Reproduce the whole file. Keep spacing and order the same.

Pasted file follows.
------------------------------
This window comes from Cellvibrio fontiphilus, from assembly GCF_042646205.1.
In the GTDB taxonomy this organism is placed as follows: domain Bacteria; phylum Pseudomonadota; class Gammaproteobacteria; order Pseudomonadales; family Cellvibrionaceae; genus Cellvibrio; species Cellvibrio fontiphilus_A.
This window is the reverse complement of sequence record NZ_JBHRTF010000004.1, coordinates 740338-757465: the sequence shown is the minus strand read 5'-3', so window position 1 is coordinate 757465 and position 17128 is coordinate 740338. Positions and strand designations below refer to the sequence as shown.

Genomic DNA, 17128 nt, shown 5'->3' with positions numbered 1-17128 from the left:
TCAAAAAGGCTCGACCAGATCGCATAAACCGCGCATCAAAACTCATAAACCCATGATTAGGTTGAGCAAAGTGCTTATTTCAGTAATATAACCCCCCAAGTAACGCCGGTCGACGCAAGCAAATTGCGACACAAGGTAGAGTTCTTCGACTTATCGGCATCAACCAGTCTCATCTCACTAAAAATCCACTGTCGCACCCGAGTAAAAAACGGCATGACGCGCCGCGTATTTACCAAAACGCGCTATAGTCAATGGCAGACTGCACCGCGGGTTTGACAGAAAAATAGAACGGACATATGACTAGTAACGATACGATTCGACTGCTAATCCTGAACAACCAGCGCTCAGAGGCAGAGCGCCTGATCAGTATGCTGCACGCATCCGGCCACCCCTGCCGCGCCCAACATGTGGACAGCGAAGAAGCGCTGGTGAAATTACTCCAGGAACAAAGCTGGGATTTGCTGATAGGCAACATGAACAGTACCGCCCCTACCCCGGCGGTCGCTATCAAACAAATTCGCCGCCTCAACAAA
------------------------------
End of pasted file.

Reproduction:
This window comes from Cellvibrio fontiphilus, from assembly GCF_042646205.1.
In the GTDB taxonomy this organism is placed as follows: domain Bacteria; phylum Pseudomonadota; class Gammaproteobacteria; order Pseudomonadales; family Cellvibrionaceae; genus Cellvibrio; species Cellvibrio fontiphilus_A.
This window is the reverse complement of sequence record NZ_JBHRTF010000004.1, coordinates 740338-757465: the sequence shown is the minus strand read 5'-3', so window position 1 is coordinate 757465 and position 17128 is coordinate 740338. Positions and strand designations below refer to the sequence as shown.

Genomic DNA, 17128 nt, shown 5'->3' with positions numbered 1-17128 from the left:
TCAAAAAGGCTCGACCAGATCGCATAAACCGCGCATCAAAACTCATAAACCCATGATTAGGTTGAGCAAAGTGCTTATTTCAGTAATATAACCCCCCAAGTAACGCCGGTCGACGCAAGCAAATTGCGACACAAGGTAGAGTTCTTCGACTTATCGGCATCAACCAGTCTCATCTCACTAAAAATCCACTGTCGCACCCGAGTAAAAAACGGCATGACGCGCCGCGTATTTACCAAAACGCGCTATAGTCAATGGCAGACTGCACCGCGGGTTTGACAGAAAAATAGAACGGACATATGACTAGTAACGATACGATTCGACTGCTAATCCTGAACAACCAGCGCTCAGAGGCAGAGCGCCTGATCAGTATGCTGCACGCATCCGGCCACCCCTGCCGCGCCCAACATGTGGACAGCGAAGAAGCGCTGGTGAAATTACTCCAGGAACAAAGCTGGGATTTGCTGATAGGCAACATGAACAGTACCGCCCCTACCCCGGCGGTCGCTATCAAACAAATTCGCCGCCTCAACAAA